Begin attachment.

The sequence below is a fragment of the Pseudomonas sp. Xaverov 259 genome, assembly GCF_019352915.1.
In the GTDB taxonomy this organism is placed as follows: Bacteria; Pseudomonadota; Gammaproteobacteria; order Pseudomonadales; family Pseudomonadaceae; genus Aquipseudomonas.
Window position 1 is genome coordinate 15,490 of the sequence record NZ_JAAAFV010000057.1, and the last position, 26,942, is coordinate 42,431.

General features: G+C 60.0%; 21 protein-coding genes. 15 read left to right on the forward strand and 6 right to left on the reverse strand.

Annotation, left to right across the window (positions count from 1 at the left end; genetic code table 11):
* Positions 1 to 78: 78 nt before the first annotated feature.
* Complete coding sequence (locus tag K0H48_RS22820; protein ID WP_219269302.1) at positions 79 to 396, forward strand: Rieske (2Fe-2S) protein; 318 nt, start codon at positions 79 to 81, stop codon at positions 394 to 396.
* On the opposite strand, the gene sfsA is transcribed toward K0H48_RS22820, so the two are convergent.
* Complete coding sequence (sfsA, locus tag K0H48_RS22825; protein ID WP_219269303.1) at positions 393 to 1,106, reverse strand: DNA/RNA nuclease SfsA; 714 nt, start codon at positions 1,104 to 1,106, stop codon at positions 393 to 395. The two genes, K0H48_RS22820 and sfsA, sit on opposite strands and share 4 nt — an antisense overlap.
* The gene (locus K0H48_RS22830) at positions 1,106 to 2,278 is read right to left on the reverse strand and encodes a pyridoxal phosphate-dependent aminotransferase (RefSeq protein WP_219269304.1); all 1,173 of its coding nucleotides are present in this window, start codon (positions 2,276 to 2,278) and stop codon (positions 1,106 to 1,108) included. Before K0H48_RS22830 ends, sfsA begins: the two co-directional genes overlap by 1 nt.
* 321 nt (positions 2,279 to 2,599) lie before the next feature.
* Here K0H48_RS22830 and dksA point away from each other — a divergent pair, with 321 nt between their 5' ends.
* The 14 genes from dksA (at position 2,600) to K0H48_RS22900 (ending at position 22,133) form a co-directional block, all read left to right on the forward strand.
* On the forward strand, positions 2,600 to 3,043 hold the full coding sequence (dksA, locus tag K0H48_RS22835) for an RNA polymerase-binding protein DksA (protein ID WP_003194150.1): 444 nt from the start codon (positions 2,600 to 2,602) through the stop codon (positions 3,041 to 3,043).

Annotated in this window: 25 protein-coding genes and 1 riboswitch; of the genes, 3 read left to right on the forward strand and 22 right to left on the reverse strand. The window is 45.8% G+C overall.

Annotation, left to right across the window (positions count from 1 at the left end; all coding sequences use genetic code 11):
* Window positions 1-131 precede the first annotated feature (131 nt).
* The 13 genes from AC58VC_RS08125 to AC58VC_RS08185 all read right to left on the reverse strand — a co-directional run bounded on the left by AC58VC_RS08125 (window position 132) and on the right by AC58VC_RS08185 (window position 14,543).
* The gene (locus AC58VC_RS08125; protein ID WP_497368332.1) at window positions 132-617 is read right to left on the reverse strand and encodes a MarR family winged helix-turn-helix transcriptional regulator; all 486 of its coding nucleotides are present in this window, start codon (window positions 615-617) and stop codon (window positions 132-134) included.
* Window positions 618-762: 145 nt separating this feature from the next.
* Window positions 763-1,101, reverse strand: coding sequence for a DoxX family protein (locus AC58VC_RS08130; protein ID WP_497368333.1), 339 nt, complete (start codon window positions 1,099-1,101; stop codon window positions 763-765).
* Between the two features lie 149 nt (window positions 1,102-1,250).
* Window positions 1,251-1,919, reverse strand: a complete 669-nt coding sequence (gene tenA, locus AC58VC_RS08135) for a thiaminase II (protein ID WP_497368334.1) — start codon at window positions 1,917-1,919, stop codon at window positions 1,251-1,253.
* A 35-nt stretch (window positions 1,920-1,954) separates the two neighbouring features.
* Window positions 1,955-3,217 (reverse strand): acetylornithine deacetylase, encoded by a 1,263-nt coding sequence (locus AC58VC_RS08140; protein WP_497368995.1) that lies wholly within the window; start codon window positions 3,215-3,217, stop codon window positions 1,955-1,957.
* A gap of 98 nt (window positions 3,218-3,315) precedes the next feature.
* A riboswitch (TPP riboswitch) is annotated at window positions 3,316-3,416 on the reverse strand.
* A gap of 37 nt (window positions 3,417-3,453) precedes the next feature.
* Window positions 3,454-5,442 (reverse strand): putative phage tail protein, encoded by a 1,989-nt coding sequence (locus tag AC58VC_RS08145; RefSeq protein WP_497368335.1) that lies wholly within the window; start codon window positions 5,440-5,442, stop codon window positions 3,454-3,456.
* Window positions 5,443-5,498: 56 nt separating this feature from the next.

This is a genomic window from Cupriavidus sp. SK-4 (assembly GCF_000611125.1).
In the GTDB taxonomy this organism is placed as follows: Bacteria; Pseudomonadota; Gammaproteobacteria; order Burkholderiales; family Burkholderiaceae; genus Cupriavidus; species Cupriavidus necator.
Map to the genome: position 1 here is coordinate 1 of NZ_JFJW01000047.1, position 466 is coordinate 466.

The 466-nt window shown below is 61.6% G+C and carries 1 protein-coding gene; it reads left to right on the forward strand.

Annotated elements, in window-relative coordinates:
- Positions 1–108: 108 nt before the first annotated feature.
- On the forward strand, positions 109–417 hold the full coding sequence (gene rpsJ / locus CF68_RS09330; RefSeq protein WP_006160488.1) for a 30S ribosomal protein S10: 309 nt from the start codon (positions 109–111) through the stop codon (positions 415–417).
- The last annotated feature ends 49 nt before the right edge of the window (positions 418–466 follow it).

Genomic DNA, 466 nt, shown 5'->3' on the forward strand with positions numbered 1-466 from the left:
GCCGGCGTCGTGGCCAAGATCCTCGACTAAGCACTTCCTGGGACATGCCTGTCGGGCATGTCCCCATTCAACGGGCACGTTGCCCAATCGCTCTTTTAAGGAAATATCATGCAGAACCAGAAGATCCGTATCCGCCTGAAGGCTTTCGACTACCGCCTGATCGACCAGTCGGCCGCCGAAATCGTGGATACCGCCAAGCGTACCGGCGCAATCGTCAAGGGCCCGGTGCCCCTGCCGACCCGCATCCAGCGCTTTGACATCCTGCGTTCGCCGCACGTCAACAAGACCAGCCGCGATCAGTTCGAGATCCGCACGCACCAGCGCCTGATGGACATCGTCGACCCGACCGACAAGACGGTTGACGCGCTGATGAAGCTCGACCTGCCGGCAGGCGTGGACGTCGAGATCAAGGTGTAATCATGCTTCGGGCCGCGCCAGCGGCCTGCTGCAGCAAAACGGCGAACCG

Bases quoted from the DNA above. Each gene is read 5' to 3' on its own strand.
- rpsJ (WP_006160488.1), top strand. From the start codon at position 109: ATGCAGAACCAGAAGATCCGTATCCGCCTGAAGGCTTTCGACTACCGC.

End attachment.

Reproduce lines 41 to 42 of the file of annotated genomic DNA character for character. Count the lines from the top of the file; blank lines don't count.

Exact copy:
Bases quoted from the DNA above. Each gene is read 5' to 3' on its own strand.
- rpsJ (WP_006160488.1), top strand. From the start codon at position 109: ATGCAGAACCAGAAGATCCGTATCCGCCTGAAGGCTTTCGACTACCGC.